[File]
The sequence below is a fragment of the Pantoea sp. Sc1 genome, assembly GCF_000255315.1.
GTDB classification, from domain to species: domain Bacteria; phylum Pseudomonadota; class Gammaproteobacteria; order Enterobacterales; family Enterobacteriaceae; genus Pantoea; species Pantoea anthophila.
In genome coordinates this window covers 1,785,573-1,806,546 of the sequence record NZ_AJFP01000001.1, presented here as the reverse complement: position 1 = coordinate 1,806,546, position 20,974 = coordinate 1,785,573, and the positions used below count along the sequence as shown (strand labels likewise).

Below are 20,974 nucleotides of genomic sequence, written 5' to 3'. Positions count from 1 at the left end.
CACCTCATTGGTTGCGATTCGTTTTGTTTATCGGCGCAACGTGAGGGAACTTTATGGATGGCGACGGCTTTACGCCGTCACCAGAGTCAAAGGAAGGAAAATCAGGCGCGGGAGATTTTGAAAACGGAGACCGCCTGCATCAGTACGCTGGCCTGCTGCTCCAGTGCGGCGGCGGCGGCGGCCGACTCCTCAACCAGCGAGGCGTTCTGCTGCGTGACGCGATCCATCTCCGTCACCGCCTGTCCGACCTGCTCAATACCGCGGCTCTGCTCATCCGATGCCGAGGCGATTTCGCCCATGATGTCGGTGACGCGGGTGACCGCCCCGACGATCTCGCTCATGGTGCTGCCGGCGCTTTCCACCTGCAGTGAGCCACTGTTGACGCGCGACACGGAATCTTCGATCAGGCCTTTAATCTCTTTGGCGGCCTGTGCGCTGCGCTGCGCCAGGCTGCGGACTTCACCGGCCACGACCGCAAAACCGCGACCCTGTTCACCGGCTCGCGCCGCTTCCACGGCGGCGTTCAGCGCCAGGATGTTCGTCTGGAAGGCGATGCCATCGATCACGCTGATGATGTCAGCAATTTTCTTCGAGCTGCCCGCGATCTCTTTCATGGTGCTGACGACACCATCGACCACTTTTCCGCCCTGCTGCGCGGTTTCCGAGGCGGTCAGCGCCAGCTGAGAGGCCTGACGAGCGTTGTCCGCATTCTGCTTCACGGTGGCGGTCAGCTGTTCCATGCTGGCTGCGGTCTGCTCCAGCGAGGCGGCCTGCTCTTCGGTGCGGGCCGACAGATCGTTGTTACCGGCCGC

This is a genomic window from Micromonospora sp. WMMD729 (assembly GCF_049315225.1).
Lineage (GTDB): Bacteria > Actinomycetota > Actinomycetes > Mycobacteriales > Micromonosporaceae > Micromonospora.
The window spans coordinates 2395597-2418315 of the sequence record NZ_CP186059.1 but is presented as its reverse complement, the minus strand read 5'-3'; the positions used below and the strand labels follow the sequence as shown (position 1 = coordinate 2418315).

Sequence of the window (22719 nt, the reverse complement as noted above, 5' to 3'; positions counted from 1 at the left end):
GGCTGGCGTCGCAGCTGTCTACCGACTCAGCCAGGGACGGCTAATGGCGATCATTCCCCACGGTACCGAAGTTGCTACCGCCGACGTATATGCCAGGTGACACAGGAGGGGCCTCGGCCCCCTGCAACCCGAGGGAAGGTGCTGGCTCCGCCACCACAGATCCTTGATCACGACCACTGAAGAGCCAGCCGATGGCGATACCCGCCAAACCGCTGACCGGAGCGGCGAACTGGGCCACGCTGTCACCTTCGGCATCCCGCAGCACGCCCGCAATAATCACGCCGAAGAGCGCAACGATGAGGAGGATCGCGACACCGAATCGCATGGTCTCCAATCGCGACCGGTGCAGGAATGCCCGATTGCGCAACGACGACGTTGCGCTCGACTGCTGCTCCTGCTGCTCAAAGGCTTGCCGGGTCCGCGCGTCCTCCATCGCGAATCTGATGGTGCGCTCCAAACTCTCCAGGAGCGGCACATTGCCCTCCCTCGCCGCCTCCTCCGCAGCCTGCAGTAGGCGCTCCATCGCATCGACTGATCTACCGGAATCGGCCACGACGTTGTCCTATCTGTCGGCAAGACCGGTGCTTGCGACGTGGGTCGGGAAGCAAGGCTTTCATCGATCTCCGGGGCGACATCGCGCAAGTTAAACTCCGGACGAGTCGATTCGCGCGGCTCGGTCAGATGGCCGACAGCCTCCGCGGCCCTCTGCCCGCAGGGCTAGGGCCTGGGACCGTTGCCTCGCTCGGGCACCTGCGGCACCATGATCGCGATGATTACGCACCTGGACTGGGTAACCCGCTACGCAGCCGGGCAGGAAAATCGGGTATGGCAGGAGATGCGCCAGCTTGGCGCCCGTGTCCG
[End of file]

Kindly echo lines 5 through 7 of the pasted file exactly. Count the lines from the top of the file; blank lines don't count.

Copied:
CACCTCATTGGTTGCGATTCGTTTTGTTTATCGGCGCAACGTGAGGGAACTTTATGGATGGCGACGGCTTTACGCCGTCACCAGAGTCAAAGGAAGGAAAATCAGGCGCGGGAGATTTTGAAAACGGAGACCGCCTGCATCAGTACGCTGGCCTGCTGCTCCAGTGCGGCGGCGGCGGCGGCCGACTCCTCAACCAGCGAGGCGTTCTGCTGCGTGACGCGATCCATCTCCGTCACCGCCTGTCCGACCTGCTCAATACCGCGGCTCTGCTCATCCGATGCCGAGGCGATTTCGCCCATGATGTCGGTGACGCGGGTGACCGCCCCGACGATCTCGCTCATGGTGCTGCCGGCGCTTTCCACCTGCAGTGAGCCACTGTTGACGCGCGACACGGAATCTTCGATCAGGCCTTTAATCTCTTTGGCGGCCTGTGCGCTGCGCTGCGCCAGGCTGCGGACTTCACCGGCCACGACCGCAAAACCGCGACCCTGTTCACCGGCTCGCGCCGCTTCCACGGCGGCGTTCAGCGCCAGGATGTTCGTCTGGAAGGCGATGCCATCGATCACGCTGATGATGTCAGCAATTTTCTTCGAGCTGCCCGCGATCTCTTTCATGGTGCTGACGACACCATCGACCACTTTTCCGCCCTGCTGCGCGGTTTCCGAGGCGGTCAGCGCCAGCTGAGAGGCCTGACGAGCGTTGTCCGCATTCTGCTTCACGGTGGCGGTCAGCTGTTCCATGCTGGCTGCGGTCTGCTCCAGCGAGGCGGCCTGCTCTTCGGTGCGGGCCGACAGATCGTTGTTACCGGCCGC

This is a genomic window from Micromonospora sp. WMMD729 (assembly GCF_049315225.1).
Lineage (GTDB): Bacteria > Actinomycetota > Actinomycetes > Mycobacteriales > Micromonosporaceae > Micromonospora.